Joe EszterhasScreenwriter & Author
Joe Eszterhas is an American screenwriter and best-selling author. Part Hollywood rebel and Hollywood insider; part romantic, cynic, and moralist, Eszterhas’ life reads like a movie itself. Shortly after his birth, Eszterhas and his parents were interned in refugee camps in Austria, first British then American. At the age of six, he and his parents emigrated to America. Here, he rose from being a refugee street kid in the back alleys of Cleveland, Ohio, to being arguably the most famous screenwriter in Hollywood history.
Eszterhas’ controversial story subjects and characters, along with his straightforward, bare-knuckle approach to Hollywood, has attracted worldwide acclaim as well as hostility from some critics and Hollywood insiders.
Early in his screenwriting career, Eszterhas rejected the traditional notion of black and white characters, making his subjects grey and complex mixtures of both. In addition, his movies often centered on strong female leads ― uncommon in movies of the day ― resulting in box office hits such as Basic Instinct, Jagged Edge, and Flashdance as well as the critically-panned Showgirls, which evolved into a cult classic. Overall, Eszterhas has sold nearly thirty screenplays, seventeen of which have been produced. His movies have grossed more than one billion dollars at the box office. He earned a record-breaking four million dollars to write a single script.
Daily Variety calls him “The Che Guevara of Screenwriters.” The Los Angeles Times calls him “Hollywood’s rogue screenwriter” and Time magazine writes, “If Shakespeare were alive today, would his name be Joe Eszterhas?”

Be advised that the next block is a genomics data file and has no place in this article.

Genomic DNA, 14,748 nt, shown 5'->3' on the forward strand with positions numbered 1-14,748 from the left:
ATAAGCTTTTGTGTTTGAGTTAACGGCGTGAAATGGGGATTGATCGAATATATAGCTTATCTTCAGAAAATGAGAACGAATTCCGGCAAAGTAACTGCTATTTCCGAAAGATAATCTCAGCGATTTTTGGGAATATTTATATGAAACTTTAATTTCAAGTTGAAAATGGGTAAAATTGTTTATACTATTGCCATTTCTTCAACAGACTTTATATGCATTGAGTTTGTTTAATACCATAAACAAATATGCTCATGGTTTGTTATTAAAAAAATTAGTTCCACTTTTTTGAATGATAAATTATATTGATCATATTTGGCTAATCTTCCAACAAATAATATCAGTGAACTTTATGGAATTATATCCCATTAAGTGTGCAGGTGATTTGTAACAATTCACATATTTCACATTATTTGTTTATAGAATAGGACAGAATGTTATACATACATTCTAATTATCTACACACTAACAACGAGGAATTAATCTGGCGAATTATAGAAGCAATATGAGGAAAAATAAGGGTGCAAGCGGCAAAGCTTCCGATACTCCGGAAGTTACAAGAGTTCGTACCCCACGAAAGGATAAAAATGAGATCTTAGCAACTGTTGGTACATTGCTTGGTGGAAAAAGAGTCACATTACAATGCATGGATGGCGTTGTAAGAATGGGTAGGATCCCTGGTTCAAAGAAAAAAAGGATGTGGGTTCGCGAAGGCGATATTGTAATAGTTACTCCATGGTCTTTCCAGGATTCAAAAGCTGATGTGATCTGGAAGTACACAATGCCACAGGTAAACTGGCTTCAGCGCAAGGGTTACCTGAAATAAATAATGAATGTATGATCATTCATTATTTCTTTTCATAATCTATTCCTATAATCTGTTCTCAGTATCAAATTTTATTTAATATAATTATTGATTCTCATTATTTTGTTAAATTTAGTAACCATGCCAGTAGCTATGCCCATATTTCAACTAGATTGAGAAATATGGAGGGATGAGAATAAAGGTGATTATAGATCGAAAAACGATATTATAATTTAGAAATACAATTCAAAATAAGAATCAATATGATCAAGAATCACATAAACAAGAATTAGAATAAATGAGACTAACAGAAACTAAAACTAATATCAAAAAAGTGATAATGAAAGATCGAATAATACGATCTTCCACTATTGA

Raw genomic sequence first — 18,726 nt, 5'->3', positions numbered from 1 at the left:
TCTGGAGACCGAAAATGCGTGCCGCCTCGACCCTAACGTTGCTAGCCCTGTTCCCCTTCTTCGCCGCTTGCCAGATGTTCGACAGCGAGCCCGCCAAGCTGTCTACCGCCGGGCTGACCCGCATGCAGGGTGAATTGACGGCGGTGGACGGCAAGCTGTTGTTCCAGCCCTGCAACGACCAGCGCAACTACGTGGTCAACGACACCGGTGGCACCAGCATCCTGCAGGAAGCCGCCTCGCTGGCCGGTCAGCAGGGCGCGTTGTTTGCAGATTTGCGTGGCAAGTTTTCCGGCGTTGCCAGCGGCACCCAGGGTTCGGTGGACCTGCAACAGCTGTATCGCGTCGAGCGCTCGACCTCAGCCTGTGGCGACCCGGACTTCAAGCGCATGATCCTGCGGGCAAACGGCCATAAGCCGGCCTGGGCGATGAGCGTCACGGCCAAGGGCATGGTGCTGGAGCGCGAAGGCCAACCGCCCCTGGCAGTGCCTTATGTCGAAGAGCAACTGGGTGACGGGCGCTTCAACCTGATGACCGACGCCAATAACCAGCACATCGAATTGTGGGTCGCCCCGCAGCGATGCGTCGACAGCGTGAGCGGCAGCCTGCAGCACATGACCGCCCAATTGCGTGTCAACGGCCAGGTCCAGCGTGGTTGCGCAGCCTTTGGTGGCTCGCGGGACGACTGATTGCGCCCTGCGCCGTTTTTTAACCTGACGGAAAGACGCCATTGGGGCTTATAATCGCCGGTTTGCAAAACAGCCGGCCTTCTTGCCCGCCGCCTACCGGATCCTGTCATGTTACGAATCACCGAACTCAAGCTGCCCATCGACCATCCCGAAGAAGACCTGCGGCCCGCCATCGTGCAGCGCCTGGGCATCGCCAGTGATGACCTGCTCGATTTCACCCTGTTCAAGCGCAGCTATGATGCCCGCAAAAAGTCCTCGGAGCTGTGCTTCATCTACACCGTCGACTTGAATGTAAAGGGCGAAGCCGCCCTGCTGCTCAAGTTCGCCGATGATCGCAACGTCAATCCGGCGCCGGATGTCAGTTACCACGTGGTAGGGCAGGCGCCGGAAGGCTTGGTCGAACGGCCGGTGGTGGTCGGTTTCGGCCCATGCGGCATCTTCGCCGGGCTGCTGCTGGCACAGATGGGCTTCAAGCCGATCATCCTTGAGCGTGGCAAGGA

Eszterhas is also the author of two New York Times best-selling books — American Rhapsody and Hollywood Animal. He was nominated for the National Book Award for his non-fiction novel Charlie Simpson’s Apocalypse. Critics have praised his raw, honest, and hard-hitting style. Christopher Buckley writes, in The New York Times Book Review about Eszterhas’s book Crossbearer, “Joe Eszterhas writes with his fists. You practically duck as you turn the page.”
It is a style he honed during his early days as an award-winning reporter and columnist at The Cleveland Plain Dealer. He wrote stories about everything from the shootings at Kent State University to the story exposing the photographs taken by an Army photographer at the My Lai Massacre in Vietnam. He was twice nominated for a Pulitzer Prize.
Eszterhas’ unconventional style ultimately led to an invitation to write for one of the most rebellious counterculture publications in American history: Rolling Stone Magazine, where he worked alongside ground-breaking journalist Hunter S. Thompson and a young photographer named Annie Leibovitz.
He has often worked with renowned directors: Costa-Gavras (twice); Paul Verhoeven (twice); Adrian Lyne (twice); Richard Marquand (twice) as well as Mike Figgis, Arthur Hiller and others.
Eszterhas’ other books include The Devil’s Guide to Screenwriting; Nark, a Tale of Terror; Thirteen Seconds, Confrontation at Kent State; and Heaven and Mel, a terrifying and darkly-humorous account of his aborted collaboration with Mel Gibson.
A practicing Catholic, Eszterhas has also written two films about anti-Semitism, Betrayed and Music Box. After the release of Music Box, he was awarded The Emanuel Foundation’s Lifetime Achievement Award for writings about the Holocaust in Hungary.
He recently finished an original screenplay, Desire, for producer Scott Steindorf, who produced The Lincoln Lawyer. He is currently at work on a novel.
Eszterhas lives in Bainbridge Township, Ohio with his wife Naomi — whom he calls “Sunlight” — and their four sons.